In general, rentals are typically a bad idea if they come at the cost of first-round draft picks and high-end prospects in addition to a solid roster piece. This is even worse when considering the Bruins don’t have a first-round pick and would have to add even more to sweeten the pot for the Rangers.

You have to give to get.

Palmieri, on the other hand, comes with more guarantees than Kreider in the sense that he is a right-shot winger and is already locked up for the 2020-21 season and wouldn’t be a rental.

New Jersey Devils Kyle Palmieri
New Jersey Devils Kyle Palmieri (AP Photo/Julio Cortez)

The Bruins would finally have that shoot-first right-shot winger to pair with Krejci to take some of the pressure off of him and DeBrusk but also off of the Patrice Bergeron line.

There’s also this notion that Kreider would be the better get of the two forwards for one reason or another and that may have to do with the hype that has always surrounded him as well as his rare combination of size, speed and skill.

On paper, though, Palmieri’s offensive output is nothing to shake a stick at. Scoring 73 goals and 136 points in 193 games over the last three seasons compared to Kreider’s 68 goals and 134 points in his last 197 games over the last three seasons should be a good indicator for fans who may be sleeping on Palmieri.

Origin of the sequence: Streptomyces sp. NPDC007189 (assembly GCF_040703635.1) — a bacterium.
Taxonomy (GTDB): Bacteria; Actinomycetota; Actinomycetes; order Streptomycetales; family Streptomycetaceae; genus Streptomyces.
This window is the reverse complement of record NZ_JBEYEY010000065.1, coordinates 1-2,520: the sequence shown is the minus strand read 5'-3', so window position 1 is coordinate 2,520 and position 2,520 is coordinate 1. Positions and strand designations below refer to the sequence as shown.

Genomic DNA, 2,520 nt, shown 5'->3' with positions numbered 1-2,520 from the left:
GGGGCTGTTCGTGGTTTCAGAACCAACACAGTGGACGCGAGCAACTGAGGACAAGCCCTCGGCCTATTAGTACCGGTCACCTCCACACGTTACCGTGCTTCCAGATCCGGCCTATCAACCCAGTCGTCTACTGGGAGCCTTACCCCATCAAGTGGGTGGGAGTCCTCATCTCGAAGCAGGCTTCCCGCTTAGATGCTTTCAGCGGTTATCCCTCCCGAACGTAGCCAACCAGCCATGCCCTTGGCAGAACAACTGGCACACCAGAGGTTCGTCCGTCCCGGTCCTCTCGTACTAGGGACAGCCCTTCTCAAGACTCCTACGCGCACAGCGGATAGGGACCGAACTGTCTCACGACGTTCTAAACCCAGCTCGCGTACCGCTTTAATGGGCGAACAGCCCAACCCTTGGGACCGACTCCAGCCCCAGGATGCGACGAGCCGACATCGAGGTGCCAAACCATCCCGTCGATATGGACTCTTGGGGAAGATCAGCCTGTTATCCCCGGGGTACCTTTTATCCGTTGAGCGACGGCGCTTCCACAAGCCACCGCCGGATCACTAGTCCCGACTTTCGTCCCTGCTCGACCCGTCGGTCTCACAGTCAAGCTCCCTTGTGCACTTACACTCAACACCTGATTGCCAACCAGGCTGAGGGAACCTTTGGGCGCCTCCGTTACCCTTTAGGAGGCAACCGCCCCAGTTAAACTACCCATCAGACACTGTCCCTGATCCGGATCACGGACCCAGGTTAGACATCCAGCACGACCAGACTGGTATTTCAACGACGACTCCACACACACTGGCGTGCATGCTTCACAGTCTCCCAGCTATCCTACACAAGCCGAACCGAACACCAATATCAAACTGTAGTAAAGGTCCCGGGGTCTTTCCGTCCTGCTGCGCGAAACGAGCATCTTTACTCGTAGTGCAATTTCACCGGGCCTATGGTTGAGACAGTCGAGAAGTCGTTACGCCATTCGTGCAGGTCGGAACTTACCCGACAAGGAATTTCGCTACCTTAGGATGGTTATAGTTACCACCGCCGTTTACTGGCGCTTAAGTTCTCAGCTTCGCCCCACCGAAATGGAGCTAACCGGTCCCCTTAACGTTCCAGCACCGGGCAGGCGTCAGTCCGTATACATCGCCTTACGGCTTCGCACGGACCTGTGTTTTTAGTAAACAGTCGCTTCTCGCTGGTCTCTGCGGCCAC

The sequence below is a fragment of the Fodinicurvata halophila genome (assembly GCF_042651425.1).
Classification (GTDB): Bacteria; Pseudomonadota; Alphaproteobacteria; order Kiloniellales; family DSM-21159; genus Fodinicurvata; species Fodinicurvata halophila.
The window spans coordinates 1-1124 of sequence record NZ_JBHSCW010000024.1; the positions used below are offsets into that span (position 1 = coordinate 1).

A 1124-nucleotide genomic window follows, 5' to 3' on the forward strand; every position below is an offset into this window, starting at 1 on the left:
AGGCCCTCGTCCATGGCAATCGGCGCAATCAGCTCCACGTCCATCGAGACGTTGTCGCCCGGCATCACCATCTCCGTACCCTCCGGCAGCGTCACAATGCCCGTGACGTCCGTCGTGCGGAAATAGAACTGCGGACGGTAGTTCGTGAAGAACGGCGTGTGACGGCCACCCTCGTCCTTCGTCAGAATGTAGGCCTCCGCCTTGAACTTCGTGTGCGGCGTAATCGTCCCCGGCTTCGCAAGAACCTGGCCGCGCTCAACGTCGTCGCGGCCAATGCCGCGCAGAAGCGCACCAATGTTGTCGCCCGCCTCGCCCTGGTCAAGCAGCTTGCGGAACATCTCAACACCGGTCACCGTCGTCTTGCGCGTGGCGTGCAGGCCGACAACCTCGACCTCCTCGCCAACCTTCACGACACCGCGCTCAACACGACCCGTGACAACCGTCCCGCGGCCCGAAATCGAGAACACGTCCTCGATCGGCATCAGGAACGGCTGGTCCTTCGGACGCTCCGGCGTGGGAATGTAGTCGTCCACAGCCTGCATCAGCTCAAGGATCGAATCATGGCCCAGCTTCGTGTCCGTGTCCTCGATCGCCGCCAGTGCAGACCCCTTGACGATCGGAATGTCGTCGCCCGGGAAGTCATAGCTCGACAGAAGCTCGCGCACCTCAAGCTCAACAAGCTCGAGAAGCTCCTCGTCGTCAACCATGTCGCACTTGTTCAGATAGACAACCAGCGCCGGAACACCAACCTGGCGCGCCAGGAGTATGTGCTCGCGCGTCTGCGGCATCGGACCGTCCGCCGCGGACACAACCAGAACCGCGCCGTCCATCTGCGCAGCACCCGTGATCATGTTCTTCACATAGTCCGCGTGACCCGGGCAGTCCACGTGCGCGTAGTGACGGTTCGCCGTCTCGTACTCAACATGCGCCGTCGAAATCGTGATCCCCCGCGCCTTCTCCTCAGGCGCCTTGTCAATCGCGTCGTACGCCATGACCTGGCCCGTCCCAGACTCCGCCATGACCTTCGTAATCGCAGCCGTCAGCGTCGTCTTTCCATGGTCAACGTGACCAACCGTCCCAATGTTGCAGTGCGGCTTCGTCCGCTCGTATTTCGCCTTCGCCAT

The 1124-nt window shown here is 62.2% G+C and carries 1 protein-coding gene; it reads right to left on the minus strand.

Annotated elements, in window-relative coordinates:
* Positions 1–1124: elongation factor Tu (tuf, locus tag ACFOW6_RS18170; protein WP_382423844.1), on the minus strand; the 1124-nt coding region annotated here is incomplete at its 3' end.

This season, Palmieri has scored 22 goals and 42 points in 57 games to Kreider’s 24 goals and 45 points in 60 games.

(Amy Irvin / The Hockey Writers)

Palmieri would be fourth on the Bruins in goals and tied for fourth in points while Kreider would rank fourth in both of those categories.

Offensive output isn’t everything, of course, and the numbers really are so close that it doesn’t even make sense to give one the edge over the other. In general, the natural right-shot forward with term on his deal just makes more sense for the Bruins as they seem primed to compete for not just this season but for at least the foreseeable future with this current core as well.

Palmieri Won’t Come Cheap for the Bruins